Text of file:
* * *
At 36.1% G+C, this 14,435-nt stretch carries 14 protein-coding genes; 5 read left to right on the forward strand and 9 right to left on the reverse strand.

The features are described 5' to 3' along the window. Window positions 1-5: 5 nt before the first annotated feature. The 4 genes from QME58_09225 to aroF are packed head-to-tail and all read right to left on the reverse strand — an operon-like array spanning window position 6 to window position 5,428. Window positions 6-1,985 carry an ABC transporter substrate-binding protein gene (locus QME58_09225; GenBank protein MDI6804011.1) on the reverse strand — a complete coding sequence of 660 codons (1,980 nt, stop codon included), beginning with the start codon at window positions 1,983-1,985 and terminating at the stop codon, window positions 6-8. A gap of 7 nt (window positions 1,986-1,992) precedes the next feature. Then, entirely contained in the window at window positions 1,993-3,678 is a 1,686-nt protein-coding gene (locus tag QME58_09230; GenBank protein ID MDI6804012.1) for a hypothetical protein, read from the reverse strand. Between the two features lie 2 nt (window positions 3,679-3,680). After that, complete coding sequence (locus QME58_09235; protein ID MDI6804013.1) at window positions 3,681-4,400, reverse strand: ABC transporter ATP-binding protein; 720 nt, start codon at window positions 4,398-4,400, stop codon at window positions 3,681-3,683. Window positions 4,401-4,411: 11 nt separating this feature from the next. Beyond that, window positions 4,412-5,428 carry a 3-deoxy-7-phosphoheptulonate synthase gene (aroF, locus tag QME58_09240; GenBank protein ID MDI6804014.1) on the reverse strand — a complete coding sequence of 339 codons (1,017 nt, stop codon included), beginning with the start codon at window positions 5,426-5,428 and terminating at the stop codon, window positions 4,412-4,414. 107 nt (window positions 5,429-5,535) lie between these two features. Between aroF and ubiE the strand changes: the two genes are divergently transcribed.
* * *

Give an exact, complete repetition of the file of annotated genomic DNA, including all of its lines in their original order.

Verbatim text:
At 36.1% G+C, this 14,435-nt stretch carries 14 protein-coding genes; 5 read left to right on the forward strand and 9 right to left on the reverse strand.

The features are described 5' to 3' along the window. Window positions 1-5: 5 nt before the first annotated feature. The 4 genes from QME58_09225 to aroF are packed head-to-tail and all read right to left on the reverse strand — an operon-like array spanning window position 6 to window position 5,428. Window positions 6-1,985 carry an ABC transporter substrate-binding protein gene (locus QME58_09225; GenBank protein MDI6804011.1) on the reverse strand — a complete coding sequence of 660 codons (1,980 nt, stop codon included), beginning with the start codon at window positions 1,983-1,985 and terminating at the stop codon, window positions 6-8. A gap of 7 nt (window positions 1,986-1,992) precedes the next feature. Then, entirely contained in the window at window positions 1,993-3,678 is a 1,686-nt protein-coding gene (locus tag QME58_09230; GenBank protein ID MDI6804012.1) for a hypothetical protein, read from the reverse strand. Between the two features lie 2 nt (window positions 3,679-3,680). After that, complete coding sequence (locus QME58_09235; protein ID MDI6804013.1) at window positions 3,681-4,400, reverse strand: ABC transporter ATP-binding protein; 720 nt, start codon at window positions 4,398-4,400, stop codon at window positions 3,681-3,683. Window positions 4,401-4,411: 11 nt separating this feature from the next. Beyond that, window positions 4,412-5,428 carry a 3-deoxy-7-phosphoheptulonate synthase gene (aroF, locus tag QME58_09240; GenBank protein ID MDI6804014.1) on the reverse strand — a complete coding sequence of 339 codons (1,017 nt, stop codon included), beginning with the start codon at window positions 5,426-5,428 and terminating at the stop codon, window positions 4,412-4,414. 107 nt (window positions 5,429-5,535) lie between these two features. Between aroF and ubiE the strand changes: the two genes are divergently transcribed.